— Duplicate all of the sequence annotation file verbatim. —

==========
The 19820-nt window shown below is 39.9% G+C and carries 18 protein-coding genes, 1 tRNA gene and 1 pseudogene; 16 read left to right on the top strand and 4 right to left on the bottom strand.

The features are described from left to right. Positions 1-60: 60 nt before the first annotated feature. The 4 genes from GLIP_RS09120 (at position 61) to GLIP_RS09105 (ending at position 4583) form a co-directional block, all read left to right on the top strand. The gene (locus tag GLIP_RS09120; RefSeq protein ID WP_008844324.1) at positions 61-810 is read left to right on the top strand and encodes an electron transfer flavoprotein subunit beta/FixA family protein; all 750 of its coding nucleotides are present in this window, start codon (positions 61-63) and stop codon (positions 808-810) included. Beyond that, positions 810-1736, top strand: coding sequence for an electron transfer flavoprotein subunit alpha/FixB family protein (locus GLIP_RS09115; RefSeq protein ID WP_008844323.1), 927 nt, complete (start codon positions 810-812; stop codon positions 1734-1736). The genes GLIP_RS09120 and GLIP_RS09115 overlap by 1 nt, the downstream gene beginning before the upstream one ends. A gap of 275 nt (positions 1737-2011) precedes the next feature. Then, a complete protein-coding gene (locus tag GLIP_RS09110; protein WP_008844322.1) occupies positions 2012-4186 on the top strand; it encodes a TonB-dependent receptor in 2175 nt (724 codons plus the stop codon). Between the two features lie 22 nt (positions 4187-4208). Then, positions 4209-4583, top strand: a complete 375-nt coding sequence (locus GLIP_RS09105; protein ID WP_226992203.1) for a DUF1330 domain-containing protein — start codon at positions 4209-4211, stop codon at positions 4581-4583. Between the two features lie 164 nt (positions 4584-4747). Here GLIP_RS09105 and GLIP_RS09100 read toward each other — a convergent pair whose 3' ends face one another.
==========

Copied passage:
The 19820-nt window shown below is 39.9% G+C and carries 18 protein-coding genes, 1 tRNA gene and 1 pseudogene; 16 read left to right on the top strand and 4 right to left on the bottom strand.

The features are described from left to right. Positions 1-60: 60 nt before the first annotated feature. The 4 genes from GLIP_RS09120 (at position 61) to GLIP_RS09105 (ending at position 4583) form a co-directional block, all read left to right on the top strand. The gene (locus tag GLIP_RS09120; RefSeq protein ID WP_008844324.1) at positions 61-810 is read left to right on the top strand and encodes an electron transfer flavoprotein subunit beta/FixA family protein; all 750 of its coding nucleotides are present in this window, start codon (positions 61-63) and stop codon (positions 808-810) included. Beyond that, positions 810-1736, top strand: coding sequence for an electron transfer flavoprotein subunit alpha/FixB family protein (locus GLIP_RS09115; RefSeq protein ID WP_008844323.1), 927 nt, complete (start codon positions 810-812; stop codon positions 1734-1736). The genes GLIP_RS09120 and GLIP_RS09115 overlap by 1 nt, the downstream gene beginning before the upstream one ends. A gap of 275 nt (positions 1737-2011) precedes the next feature. Then, a complete protein-coding gene (locus tag GLIP_RS09110; protein WP_008844322.1) occupies positions 2012-4186 on the top strand; it encodes a TonB-dependent receptor in 2175 nt (724 codons plus the stop codon). Between the two features lie 22 nt (positions 4187-4208). Then, positions 4209-4583, top strand: a complete 375-nt coding sequence (locus GLIP_RS09105; protein ID WP_226992203.1) for a DUF1330 domain-containing protein — start codon at positions 4209-4211, stop codon at positions 4581-4583. Between the two features lie 164 nt (positions 4584-4747). Here GLIP_RS09105 and GLIP_RS09100 read toward each other — a convergent pair whose 3' ends face one another.